David Davis mulls tilt at Tory leadership… but insists he is ‘unenthusiastic’ about prospect of bid
- Tory David Davis says fellow MPs have urged him to run for the party leadership
- He said: ‘The country’s in trouble… I think it’s all of our duty to do it.’
- Mr Davis called for the Prime Minister to resign over the Partygate scandal
Senior Tory David Davis says his fellow MPs have urged him to run for the party leadership.
The former minister – an ardent critic of the Prime Minister – said last night that he didn’t have a preferred candidate to succeed Boris Johnson, and didn’t rule himself out of the running.
But Mr Davis also said he was not ‘hunting for a job’ and was ‘unenthusiastic’ over the prospect of a leadership bid.
When asked if other Tories were backing him for the top job, Mr Davis told Channel 4’s Andrew Neil Show: ‘The answer is yes, and I’ve been unenthusiastic.’
Fellow MPs have urged David Davis to run for the party leadership
The former Brexit Secretary said he would step in if needed, for the sake of the country.
He added: ‘The country’s in trouble. If there was a job I thought I could do, then I think it’s all of our duty to do it. But I don’t think that’s going to be coming. I’m not wasting time thinking about it.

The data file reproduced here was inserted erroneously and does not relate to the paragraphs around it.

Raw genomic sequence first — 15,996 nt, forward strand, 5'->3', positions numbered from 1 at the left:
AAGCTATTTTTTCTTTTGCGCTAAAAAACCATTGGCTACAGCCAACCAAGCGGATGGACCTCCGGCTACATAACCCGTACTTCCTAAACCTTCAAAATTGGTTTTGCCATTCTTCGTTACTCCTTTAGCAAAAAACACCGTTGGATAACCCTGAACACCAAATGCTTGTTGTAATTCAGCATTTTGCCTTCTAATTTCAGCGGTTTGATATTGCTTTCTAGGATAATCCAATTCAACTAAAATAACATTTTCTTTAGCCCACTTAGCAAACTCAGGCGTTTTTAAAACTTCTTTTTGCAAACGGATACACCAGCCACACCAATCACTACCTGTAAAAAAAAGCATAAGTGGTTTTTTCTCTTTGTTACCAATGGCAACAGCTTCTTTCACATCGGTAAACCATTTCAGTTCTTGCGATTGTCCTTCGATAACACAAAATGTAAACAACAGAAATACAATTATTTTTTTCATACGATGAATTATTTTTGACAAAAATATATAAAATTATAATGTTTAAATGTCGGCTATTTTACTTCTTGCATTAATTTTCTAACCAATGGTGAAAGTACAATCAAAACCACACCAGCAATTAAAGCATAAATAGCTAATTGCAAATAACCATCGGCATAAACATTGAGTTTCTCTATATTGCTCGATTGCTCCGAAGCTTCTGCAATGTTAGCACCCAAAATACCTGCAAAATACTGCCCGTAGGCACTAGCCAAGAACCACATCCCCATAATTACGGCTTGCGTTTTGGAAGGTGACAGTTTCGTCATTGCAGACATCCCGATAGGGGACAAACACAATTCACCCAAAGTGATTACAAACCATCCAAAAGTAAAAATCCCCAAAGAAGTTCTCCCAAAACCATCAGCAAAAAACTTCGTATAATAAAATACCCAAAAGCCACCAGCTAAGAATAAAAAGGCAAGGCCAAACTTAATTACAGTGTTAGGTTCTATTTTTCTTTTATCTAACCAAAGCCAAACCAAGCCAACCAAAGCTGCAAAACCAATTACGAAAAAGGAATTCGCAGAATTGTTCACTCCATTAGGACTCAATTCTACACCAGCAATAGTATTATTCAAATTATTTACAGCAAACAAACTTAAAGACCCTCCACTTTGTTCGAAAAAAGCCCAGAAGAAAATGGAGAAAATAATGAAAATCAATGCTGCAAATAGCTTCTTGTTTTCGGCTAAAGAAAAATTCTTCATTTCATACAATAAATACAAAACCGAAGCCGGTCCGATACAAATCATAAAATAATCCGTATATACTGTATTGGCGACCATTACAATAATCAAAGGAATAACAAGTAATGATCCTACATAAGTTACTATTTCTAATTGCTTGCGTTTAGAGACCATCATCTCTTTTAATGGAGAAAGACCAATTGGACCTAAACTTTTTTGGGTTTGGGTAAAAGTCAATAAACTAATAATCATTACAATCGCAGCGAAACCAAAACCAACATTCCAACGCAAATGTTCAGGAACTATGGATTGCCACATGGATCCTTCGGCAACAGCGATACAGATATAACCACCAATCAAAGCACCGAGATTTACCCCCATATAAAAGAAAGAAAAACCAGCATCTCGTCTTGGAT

‘I like trying to make a difference – and there are many ways to make a difference. I could do it from both front bench and back bench.’
He also said Mr Johnson had bought himself another year after his nervy win in last week’s vote of no confidence – that he wouldn’t be pushing for the 1922 Committee to change the rules on voting anytime soon.
Mr Davis was one of the first MPs to call for the Prime Minister to resign over Partygate, telling Mr Johnson in January: ‘In the name of God, go!’
The current crises, including the cost of living, means the Prime Minister will be forced into tough, often unpopular decisions.
Mr Davis said he was not ‘hunting for a job’ and was ‘unenthusiastic’ over the prospect of a leadership bid
‘I’ve lived through lots of Prime Ministers having had confidence votes against them – and once a year is quite enough, frankly,’ he said.
‘The Prime Minister has got to be able to run the show … so if he’s always looking over his shoulders and the first unpopular thing he does will throw him out, then that’s a disaster.
‘ Because a lot of what he’s going to have to do is going to be unpopular.
‘The truth is, we’ve now got control of our own affairs. We are able to build on that now. One of my arguments with Boris is they haven’t done enough of that yet.’
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